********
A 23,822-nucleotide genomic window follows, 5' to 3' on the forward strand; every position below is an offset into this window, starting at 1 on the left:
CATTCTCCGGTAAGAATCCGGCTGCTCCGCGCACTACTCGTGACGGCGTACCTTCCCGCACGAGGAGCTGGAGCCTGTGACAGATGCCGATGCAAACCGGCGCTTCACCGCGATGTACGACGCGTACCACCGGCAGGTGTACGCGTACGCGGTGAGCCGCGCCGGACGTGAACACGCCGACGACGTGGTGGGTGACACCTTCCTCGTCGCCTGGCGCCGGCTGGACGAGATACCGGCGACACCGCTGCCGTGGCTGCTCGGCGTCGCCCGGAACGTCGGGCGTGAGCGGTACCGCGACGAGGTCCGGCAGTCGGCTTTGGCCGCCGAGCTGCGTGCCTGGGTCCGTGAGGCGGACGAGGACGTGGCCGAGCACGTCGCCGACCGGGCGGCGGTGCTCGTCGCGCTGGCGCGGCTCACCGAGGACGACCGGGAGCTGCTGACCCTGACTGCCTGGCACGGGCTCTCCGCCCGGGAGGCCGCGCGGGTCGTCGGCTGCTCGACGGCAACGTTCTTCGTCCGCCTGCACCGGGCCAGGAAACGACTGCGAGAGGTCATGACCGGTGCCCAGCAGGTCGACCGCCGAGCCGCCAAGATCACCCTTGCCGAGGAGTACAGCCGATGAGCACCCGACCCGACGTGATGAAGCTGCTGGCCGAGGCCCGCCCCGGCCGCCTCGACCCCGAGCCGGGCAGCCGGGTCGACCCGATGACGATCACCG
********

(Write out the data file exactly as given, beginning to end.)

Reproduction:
A 23,822-nucleotide genomic window follows, 5' to 3' on the forward strand; every position below is an offset into this window, starting at 1 on the left:
CATTCTCCGGTAAGAATCCGGCTGCTCCGCGCACTACTCGTGACGGCGTACCTTCCCGCACGAGGAGCTGGAGCCTGTGACAGATGCCGATGCAAACCGGCGCTTCACCGCGATGTACGACGCGTACCACCGGCAGGTGTACGCGTACGCGGTGAGCCGCGCCGGACGTGAACACGCCGACGACGTGGTGGGTGACACCTTCCTCGTCGCCTGGCGCCGGCTGGACGAGATACCGGCGACACCGCTGCCGTGGCTGCTCGGCGTCGCCCGGAACGTCGGGCGTGAGCGGTACCGCGACGAGGTCCGGCAGTCGGCTTTGGCCGCCGAGCTGCGTGCCTGGGTCCGTGAGGCGGACGAGGACGTGGCCGAGCACGTCGCCGACCGGGCGGCGGTGCTCGTCGCGCTGGCGCGGCTCACCGAGGACGACCGGGAGCTGCTGACCCTGACTGCCTGGCACGGGCTCTCCGCCCGGGAGGCCGCGCGGGTCGTCGGCTGCTCGACGGCAACGTTCTTCGTCCGCCTGCACCGGGCCAGGAAACGACTGCGAGAGGTCATGACCGGTGCCCAGCAGGTCGACCGCCGAGCCGCCAAGATCACCCTTGCCGAGGAGTACAGCCGATGAGCACCCGACCCGACGTGATGAAGCTGCTGGCCGAGGCCCGCCCCGGCCGCCTCGACCCCGAGCCGGGCAGCCGGGTCGACCCGATGACGATCACCG